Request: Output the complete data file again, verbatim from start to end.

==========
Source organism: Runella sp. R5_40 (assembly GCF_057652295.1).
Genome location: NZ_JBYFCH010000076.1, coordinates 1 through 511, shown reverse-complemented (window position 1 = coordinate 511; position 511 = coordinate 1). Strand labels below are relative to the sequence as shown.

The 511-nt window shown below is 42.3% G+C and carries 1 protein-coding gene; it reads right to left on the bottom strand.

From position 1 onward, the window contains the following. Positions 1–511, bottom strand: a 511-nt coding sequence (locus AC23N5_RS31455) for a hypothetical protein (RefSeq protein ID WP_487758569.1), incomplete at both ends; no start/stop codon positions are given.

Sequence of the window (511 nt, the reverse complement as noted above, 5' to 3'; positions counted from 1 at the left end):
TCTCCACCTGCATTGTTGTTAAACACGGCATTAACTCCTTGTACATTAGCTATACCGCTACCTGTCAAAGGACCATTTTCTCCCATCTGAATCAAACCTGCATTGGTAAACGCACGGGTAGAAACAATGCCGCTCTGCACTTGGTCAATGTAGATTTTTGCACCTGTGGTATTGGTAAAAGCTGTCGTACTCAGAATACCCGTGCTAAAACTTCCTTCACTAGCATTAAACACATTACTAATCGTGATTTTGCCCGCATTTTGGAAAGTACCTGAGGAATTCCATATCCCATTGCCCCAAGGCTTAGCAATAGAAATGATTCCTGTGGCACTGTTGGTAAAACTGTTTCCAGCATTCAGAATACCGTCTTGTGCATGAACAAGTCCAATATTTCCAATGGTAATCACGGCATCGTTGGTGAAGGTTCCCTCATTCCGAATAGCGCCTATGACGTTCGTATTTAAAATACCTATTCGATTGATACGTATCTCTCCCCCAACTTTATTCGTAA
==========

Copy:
Source organism: Runella sp. R5_40 (assembly GCF_057652295.1).
Genome location: NZ_JBYFCH010000076.1, coordinates 1 through 511, shown reverse-complemented (window position 1 = coordinate 511; position 511 = coordinate 1). Strand labels below are relative to the sequence as shown.

The 511-nt window shown below is 42.3% G+C and carries 1 protein-coding gene; it reads right to left on the bottom strand.

From position 1 onward, the window contains the following. Positions 1–511, bottom strand: a 511-nt coding sequence (locus AC23N5_RS31455) for a hypothetical protein (RefSeq protein ID WP_487758569.1), incomplete at both ends; no start/stop codon positions are given.

Sequence of the window (511 nt, the reverse complement as noted above, 5' to 3'; positions counted from 1 at the left end):
TCTCCACCTGCATTGTTGTTAAACACGGCATTAACTCCTTGTACATTAGCTATACCGCTACCTGTCAAAGGACCATTTTCTCCCATCTGAATCAAACCTGCATTGGTAAACGCACGGGTAGAAACAATGCCGCTCTGCACTTGGTCAATGTAGATTTTTGCACCTGTGGTATTGGTAAAAGCTGTCGTACTCAGAATACCCGTGCTAAAACTTCCTTCACTAGCATTAAACACATTACTAATCGTGATTTTGCCCGCATTTTGGAAAGTACCTGAGGAATTCCATATCCCATTGCCCCAAGGCTTAGCAATAGAAATGATTCCTGTGGCACTGTTGGTAAAACTGTTTCCAGCATTCAGAATACCGTCTTGTGCATGAACAAGTCCAATATTTCCAATGGTAATCACGGCATCGTTGGTGAAGGTTCCCTCATTCCGAATAGCGCCTATGACGTTCGTATTTAAAATACCTATTCGATTGATACGTATCTCTCCCCCAACTTTATTCGTAA